Anatomy of a nest: Common Tailorbird?

posted in: Nests | 0

I was trimming my starfruit tree (Averrhoa carambola) to remove the branches that were infringing on to my neighbour’s airspace. When collecting the branches, I was surprised to find a small nest attached to one of the end branches. So the nest was constructed high up the tree.

It was a smallish, oval nest, 14 x 8 cm, had a round opening 4 x 4 cm near the top (left). It was an untidy structure, with fibres sticking out all over the surface, looking like a mass of dried plant matters stuck to the branch.

The nest was firmly attached tied to the branch with masses of fibres. The round opening was lined with a defined rim of twisted fibres forming a distinct rim.

The fibres were carefully removed, identified and counted. Most of the fibres came from banana (Musa) and palms, making a total of 637 pieces, the longest being 31 cm. There were also 4 raffia strands and a single grass inflorescence branch. Loose lalang grass (Imperata cylindrical) floss scattered about the inner lining of the nest. There were also a few pieces of what looked like yellow spider cocoon silk, not specifically used to bind the fibres.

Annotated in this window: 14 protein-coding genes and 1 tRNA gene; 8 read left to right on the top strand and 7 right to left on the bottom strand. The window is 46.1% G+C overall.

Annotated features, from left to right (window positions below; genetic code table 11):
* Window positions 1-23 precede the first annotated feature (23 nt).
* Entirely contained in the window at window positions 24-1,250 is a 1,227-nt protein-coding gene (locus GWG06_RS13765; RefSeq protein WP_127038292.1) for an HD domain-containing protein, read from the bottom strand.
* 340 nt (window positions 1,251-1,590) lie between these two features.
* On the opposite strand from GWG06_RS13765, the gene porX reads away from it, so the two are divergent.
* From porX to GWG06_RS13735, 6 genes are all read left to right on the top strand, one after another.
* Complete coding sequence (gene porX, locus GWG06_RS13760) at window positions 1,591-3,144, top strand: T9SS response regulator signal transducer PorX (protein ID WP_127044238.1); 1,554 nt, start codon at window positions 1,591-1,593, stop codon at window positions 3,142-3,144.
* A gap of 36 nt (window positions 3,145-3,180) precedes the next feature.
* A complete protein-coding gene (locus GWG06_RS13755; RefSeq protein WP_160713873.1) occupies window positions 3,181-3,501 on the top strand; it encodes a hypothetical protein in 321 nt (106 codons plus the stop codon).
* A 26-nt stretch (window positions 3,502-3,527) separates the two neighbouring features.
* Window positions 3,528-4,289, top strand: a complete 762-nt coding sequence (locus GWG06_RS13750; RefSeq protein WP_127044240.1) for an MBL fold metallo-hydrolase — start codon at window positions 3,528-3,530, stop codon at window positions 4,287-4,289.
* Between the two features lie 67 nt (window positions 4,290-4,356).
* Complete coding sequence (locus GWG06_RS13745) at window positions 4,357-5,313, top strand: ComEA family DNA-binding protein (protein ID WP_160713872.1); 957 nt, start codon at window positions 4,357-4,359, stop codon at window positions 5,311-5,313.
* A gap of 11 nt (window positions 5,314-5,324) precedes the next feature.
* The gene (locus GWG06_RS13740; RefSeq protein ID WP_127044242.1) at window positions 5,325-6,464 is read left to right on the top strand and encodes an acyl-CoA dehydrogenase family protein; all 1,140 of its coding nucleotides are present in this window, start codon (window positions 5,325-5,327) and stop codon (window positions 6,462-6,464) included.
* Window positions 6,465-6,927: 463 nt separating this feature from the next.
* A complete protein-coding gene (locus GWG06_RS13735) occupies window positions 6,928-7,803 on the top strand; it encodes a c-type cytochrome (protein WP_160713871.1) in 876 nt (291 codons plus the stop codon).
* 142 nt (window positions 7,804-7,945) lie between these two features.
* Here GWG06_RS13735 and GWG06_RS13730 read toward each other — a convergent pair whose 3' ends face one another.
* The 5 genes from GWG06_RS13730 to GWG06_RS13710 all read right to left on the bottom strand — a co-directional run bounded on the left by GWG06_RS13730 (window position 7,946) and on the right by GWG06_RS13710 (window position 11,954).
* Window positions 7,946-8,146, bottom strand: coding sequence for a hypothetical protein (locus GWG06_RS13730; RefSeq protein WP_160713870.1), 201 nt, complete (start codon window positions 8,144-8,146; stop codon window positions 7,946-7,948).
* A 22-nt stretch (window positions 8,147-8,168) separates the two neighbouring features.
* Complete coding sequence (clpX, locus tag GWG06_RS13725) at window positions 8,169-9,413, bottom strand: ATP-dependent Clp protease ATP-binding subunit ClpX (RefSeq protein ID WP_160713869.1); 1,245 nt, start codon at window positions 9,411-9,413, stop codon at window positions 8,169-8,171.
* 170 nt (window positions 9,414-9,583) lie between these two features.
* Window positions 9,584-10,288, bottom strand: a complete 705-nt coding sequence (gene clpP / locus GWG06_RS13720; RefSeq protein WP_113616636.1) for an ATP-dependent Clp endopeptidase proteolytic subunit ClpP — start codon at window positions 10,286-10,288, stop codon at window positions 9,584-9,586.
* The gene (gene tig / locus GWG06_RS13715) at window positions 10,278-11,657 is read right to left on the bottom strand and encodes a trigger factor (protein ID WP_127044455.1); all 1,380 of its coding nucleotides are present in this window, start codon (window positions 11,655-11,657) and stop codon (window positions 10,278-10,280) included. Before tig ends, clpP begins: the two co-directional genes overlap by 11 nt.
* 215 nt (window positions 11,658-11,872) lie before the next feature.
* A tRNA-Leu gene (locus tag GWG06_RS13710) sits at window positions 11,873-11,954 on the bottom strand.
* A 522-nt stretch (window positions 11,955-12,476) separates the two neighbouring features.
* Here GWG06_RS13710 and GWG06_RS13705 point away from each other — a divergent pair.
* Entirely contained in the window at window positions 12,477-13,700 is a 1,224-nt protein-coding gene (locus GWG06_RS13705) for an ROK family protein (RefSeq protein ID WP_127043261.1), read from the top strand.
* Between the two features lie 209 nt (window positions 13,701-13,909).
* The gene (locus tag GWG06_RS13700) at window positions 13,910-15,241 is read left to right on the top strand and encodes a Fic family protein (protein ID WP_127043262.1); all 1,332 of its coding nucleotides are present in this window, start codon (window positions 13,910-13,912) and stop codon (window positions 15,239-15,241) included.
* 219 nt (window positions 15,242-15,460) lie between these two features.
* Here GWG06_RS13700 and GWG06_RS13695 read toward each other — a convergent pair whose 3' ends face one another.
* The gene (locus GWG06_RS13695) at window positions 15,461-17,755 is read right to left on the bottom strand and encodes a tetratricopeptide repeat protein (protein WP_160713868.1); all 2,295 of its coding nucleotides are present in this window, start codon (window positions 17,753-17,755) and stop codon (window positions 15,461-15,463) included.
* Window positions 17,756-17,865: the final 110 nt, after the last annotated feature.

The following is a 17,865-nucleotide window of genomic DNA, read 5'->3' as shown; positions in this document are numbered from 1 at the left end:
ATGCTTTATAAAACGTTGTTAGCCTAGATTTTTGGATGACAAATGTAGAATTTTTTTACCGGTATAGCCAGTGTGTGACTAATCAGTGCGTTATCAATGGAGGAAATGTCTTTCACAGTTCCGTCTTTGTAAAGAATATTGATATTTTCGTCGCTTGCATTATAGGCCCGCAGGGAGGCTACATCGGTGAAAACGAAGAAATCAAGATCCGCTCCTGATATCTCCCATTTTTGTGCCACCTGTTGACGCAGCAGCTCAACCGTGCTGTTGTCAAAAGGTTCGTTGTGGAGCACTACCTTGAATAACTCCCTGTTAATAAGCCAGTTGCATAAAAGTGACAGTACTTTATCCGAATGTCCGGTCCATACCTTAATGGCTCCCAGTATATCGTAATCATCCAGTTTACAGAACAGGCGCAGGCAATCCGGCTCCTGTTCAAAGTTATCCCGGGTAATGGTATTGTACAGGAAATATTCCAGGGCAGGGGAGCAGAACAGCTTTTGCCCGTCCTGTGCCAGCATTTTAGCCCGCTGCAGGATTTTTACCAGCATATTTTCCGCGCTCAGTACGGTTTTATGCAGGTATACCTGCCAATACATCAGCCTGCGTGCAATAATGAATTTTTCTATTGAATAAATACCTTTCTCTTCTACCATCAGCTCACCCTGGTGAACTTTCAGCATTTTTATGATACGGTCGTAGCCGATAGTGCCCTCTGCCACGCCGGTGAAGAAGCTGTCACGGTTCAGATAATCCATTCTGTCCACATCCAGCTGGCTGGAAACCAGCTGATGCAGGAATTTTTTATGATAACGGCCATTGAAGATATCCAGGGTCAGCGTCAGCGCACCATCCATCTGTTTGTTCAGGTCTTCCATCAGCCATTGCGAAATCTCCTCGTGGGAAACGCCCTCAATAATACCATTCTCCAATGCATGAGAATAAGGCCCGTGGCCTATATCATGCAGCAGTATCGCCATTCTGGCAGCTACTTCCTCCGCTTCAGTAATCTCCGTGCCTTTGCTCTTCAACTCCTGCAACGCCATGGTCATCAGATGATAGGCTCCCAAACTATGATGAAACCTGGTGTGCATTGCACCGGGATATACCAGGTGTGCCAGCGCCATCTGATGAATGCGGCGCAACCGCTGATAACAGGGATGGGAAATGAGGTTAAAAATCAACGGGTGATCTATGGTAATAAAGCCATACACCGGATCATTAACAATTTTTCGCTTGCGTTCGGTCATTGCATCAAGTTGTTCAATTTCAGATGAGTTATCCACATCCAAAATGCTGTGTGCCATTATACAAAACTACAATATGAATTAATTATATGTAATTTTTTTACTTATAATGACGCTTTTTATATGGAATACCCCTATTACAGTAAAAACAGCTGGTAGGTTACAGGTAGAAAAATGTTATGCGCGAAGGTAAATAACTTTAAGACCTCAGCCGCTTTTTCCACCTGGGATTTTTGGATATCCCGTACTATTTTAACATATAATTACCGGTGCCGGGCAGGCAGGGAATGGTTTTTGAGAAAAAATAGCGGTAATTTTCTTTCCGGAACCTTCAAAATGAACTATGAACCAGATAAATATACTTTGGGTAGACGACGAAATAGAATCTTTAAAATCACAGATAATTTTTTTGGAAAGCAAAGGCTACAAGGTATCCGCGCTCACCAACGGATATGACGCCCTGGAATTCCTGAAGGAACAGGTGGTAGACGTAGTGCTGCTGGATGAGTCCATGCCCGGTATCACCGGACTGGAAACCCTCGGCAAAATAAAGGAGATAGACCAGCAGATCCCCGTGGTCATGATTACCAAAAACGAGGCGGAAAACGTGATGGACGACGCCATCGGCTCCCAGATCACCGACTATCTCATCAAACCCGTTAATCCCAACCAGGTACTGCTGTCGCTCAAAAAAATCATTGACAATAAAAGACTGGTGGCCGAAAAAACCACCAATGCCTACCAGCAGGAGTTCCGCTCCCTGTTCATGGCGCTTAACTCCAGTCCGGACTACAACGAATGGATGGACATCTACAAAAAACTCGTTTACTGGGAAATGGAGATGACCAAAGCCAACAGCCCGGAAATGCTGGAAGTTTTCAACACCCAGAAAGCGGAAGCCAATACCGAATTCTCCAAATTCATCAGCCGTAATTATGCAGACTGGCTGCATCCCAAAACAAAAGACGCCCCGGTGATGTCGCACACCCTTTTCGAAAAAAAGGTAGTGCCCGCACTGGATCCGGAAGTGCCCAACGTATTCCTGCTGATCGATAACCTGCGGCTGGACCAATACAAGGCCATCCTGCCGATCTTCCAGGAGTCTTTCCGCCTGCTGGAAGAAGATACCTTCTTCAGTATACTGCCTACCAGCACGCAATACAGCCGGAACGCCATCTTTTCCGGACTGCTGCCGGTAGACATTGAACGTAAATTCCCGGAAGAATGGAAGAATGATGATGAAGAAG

The Common Tailorbird (Orthotomus sutorius) has always been around the tree, foraging for insects, mostly ants. So the nest was most probably that of the tailorbird. The bird is about 11-13 cm in length and appears to fit the nest.

Also, earlier postings of Common Tailorbirds’ nests appear to be of similar size and shape. However, they were always built inside one to a few leaves stitched together like leaves of simpoh air (Dillenia suffruticosa), ginger plant or garden creeper.

Can it be that this nest is incomplete? And that when completed one or more larger leaves (taken from somewhere else) would be incorporated?

YC Wee
June 2008

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